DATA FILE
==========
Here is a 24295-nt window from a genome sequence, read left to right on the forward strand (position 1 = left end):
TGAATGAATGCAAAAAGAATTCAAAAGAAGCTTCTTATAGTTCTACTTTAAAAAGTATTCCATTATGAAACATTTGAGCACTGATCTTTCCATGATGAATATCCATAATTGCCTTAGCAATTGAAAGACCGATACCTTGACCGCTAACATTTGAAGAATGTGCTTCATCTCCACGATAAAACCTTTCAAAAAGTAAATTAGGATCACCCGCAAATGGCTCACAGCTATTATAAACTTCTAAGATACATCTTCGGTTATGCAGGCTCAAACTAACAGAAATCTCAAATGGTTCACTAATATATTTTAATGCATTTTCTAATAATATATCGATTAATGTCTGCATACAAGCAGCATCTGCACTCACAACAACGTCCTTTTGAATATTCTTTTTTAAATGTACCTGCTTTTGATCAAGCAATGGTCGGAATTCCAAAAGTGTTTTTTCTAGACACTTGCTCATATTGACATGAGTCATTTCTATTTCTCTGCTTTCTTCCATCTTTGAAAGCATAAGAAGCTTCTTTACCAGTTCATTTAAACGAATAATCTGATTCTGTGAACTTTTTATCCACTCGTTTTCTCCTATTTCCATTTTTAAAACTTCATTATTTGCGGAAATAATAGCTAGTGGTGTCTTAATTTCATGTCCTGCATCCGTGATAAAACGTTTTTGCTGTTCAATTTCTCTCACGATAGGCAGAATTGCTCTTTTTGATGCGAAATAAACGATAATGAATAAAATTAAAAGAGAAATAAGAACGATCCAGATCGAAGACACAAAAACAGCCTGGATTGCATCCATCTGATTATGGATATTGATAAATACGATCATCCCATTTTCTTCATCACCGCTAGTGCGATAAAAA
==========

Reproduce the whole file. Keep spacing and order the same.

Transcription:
Here is a 24295-nt window from a genome sequence, read left to right on the forward strand (position 1 = left end):
TGAATGAATGCAAAAAGAATTCAAAAGAAGCTTCTTATAGTTCTACTTTAAAAAGTATTCCATTATGAAACATTTGAGCACTGATCTTTCCATGATGAATATCCATAATTGCCTTAGCAATTGAAAGACCGATACCTTGACCGCTAACATTTGAAGAATGTGCTTCATCTCCACGATAAAACCTTTCAAAAAGTAAATTAGGATCACCCGCAAATGGCTCACAGCTATTATAAACTTCTAAGATACATCTTCGGTTATGCAGGCTCAAACTAACAGAAATCTCAAATGGTTCACTAATATATTTTAATGCATTTTCTAATAATATATCGATTAATGTCTGCATACAAGCAGCATCTGCACTCACAACAACGTCCTTTTGAATATTCTTTTTTAAATGTACCTGCTTTTGATCAAGCAATGGTCGGAATTCCAAAAGTGTTTTTTCTAGACACTTGCTCATATTGACATGAGTCATTTCTATTTCTCTGCTTTCTTCCATCTTTGAAAGCATAAGAAGCTTCTTTACCAGTTCATTTAAACGAATAATCTGATTCTGTGAACTTTTTATCCACTCGTTTTCTCCTATTTCCATTTTTAAAACTTCATTATTTGCGGAAATAATAGCTAGTGGTGTCTTAATTTCATGTCCTGCATCCGTGATAAAACGTTTTTGCTGTTCAATTTCTCTCACGATAGGCAGAATTGCTCTTTTTGATGCGAAATAAACGATAATGAATAAAATTAAAAGAGAAATAAGAACGATCCAGATCGAAGACACAAAAACAGCCTGGATTGCATCCATCTGATTATGGATATTGATAAATACGATCATCCCATTTTCTTCATCACCGCTAGTGCGATAAAAA